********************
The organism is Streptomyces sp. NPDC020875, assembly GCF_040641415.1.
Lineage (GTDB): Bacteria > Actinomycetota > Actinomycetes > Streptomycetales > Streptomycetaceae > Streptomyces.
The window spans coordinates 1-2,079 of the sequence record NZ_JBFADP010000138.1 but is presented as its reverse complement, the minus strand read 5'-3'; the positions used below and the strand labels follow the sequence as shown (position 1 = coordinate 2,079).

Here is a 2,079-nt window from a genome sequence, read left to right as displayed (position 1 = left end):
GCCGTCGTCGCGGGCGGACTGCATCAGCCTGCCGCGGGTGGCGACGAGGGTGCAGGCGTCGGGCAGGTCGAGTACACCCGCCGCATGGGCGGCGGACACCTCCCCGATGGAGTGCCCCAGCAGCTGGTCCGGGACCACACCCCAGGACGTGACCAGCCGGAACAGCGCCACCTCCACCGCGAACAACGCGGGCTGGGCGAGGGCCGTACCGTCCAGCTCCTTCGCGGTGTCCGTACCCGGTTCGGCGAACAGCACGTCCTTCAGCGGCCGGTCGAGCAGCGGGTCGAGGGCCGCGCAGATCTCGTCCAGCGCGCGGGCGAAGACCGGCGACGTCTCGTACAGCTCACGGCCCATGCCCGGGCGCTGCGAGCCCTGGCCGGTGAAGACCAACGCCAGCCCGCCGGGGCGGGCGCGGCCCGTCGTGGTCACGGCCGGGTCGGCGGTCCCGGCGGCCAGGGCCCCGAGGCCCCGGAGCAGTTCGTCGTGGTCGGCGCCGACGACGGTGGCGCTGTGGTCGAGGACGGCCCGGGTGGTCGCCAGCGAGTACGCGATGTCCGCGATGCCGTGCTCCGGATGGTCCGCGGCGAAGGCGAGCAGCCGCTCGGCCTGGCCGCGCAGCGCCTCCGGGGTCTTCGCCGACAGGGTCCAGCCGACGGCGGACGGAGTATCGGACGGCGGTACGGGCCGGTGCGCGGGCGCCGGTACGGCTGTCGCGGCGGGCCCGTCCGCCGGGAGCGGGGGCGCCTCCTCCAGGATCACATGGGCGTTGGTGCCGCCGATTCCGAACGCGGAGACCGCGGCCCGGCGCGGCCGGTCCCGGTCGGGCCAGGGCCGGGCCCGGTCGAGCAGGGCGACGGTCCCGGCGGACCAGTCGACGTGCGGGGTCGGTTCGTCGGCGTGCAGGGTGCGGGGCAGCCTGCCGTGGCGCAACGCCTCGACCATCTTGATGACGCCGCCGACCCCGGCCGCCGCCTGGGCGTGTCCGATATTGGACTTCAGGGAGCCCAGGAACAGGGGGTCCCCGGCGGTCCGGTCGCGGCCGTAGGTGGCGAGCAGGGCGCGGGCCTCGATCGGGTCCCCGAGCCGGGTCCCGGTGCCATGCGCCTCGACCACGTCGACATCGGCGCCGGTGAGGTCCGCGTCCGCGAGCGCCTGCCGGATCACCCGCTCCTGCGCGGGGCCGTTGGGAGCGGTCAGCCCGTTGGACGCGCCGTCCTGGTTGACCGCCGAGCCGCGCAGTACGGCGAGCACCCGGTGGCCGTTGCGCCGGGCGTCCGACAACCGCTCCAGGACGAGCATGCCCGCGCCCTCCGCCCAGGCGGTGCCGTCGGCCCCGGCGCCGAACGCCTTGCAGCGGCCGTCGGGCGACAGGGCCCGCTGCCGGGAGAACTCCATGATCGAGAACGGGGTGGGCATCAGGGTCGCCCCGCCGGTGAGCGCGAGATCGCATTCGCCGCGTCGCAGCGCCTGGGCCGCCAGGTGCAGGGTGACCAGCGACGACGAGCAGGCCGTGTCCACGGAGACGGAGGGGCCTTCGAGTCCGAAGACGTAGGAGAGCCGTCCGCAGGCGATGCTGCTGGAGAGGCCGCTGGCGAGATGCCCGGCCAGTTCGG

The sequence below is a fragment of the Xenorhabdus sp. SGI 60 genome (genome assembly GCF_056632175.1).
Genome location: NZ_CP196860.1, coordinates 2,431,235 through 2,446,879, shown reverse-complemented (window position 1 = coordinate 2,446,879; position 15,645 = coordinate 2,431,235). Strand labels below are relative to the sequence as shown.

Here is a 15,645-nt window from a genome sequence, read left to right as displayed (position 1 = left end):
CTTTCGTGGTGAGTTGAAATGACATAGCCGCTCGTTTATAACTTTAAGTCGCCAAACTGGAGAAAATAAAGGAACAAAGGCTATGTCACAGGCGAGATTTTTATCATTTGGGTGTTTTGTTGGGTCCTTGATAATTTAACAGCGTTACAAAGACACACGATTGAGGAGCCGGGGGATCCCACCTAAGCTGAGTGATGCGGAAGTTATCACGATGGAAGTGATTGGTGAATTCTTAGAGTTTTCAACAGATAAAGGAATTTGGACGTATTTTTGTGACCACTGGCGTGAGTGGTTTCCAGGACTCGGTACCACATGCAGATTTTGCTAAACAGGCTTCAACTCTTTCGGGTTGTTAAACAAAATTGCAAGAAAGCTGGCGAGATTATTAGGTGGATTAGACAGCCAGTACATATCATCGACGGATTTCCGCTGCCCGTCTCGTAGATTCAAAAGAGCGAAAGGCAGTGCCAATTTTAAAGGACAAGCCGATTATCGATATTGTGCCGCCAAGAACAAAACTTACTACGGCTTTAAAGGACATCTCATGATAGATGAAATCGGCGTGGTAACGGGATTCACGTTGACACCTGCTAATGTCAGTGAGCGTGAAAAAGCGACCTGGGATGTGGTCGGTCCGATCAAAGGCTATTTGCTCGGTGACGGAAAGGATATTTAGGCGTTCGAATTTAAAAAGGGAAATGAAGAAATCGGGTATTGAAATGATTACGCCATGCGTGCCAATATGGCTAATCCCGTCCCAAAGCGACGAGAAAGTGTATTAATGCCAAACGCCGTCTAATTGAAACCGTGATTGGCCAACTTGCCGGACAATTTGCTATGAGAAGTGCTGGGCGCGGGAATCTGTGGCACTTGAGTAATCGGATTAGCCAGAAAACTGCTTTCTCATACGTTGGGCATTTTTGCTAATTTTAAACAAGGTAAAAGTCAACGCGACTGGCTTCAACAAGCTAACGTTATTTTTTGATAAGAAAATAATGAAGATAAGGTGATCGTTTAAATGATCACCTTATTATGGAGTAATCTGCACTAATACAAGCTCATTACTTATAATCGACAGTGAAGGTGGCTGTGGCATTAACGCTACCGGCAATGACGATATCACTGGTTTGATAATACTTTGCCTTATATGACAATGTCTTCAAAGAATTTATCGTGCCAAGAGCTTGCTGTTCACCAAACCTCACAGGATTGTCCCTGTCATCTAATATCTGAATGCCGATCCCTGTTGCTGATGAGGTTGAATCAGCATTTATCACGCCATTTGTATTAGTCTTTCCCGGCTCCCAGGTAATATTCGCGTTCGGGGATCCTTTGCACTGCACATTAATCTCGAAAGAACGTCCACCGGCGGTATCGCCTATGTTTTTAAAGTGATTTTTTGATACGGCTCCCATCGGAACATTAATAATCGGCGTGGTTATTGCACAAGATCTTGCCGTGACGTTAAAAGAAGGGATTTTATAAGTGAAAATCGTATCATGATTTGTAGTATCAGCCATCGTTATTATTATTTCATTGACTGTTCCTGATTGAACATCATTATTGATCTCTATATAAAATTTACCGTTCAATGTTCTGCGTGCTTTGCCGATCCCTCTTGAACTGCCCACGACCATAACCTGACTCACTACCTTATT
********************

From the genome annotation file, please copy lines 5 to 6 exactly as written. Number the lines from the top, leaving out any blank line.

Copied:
GCCGTCGTCGCGGGCGGACTGCATCAGCCTGCCGCGGGTGGCGACGAGGGTGCAGGCGTCGGGCAGGTCGAGTACACCCGCCGCATGGGCGGCGGACACCTCCCCGATGGAGTGCCCCAGCAGCTGGTCCGGGACCACACCCCAGGACGTGACCAGCCGGAACAGCGCCACCTCCACCGCGAACAACGCGGGCTGGGCGAGGGCCGTACCGTCCAGCTCCTTCGCGGTGTCCGTACCCGGTTCGGCGAACAGCACGTCCTTCAGCGGCCGGTCGAGCAGCGGGTCGAGGGCCGCGCAGATCTCGTCCAGCGCGCGGGCGAAGACCGGCGACGTCTCGTACAGCTCACGGCCCATGCCCGGGCGCTGCGAGCCCTGGCCGGTGAAGACCAACGCCAGCCCGCCGGGGCGGGCGCGGCCCGTCGTGGTCACGGCCGGGTCGGCGGTCCCGGCGGCCAGGGCCCCGAGGCCCCGGAGCAGTTCGTCGTGGTCGGCGCCGACGACGGTGGCGCTGTGGTCGAGGACGGCCCGGGTGGTCGCCAGCGAGTACGCGATGTCCGCGATGCCGTGCTCCGGATGGTCCGCGGCGAAGGCGAGCAGCCGCTCGGCCTGGCCGCGCAGCGCCTCCGGGGTCTTCGCCGACAGGGTCCAGCCGACGGCGGACGGAGTATCGGACGGCGGTACGGGCCGGTGCGCGGGCGCCGGTACGGCTGTCGCGGCGGGCCCGTCCGCCGGGAGCGGGGGCGCCTCCTCCAGGATCACATGGGCGTTGGTGCCGCCGATTCCGAACGCGGAGACCGCGGCCCGGCGCGGCCGGTCCCGGTCGGGCCAGGGCCGGGCCCGGTCGAGCAGGGCGACGGTCCCGGCGGACCAGTCGACGTGCGGGGTCGGTTCGTCGGCGTGCAGGGTGCGGGGCAGCCTGCCGTGGCGCAACGCCTCGACCATCTTGATGACGCCGCCGACCCCGGCCGCCGCCTGGGCGTGTCCGATATTGGACTTCAGGGAGCCCAGGAACAGGGGGTCCCCGGCGGTCCGGTCGCGGCCGTAGGTGGCGAGCAGGGCGCGGGCCTCGATCGGGTCCCCGAGCCGGGTCCCGGTGCCATGCGCCTCGACCACGTCGACATCGGCGCCGGTGAGGTCCGCGTCCGCGAGCGCCTGCCGGATCACCCGCTCCTGCGCGGGGCCGTTGGGAGCGGTCAGCCCGTTGGACGCGCCGTCCTGGTTGACCGCCGAGCCGCGCAGTACGGCGAGCACCCGGTGGCCGTTGCGCCGGGCGTCCGACAACCGCTCCAGGACGAGCATGCCCGCGCCCTCCGCCCAGGCGGTGCCGTCGGCCCCGGCGCCGAACGCCTTGCAGCGGCCGTCGGGCGACAGGGCCCGCTGCCGGGAGAACTCCATGATCGAGAACGGGGTGGGCATCAGGGTCGCCCCGCCGGTGAGCGCGAGATCGCATTCGCCGCGTCGCAGCGCCTGGGCCGCCAGGTGCAGGGTGACCAGCGACGACGAGCAGGCCGTGTCCACGGAGACGGAGGGGCCTTCGAGTCCGAAGACGTAGGAGAGCCGTCCGCAGGCGATGCTGCTGGAGAGGCCGCTGGCGAGATGCCCGGCCAGTTCGG

The sequence below is a fragment of the Xenorhabdus sp. SGI 60 genome (genome assembly GCF_056632175.1).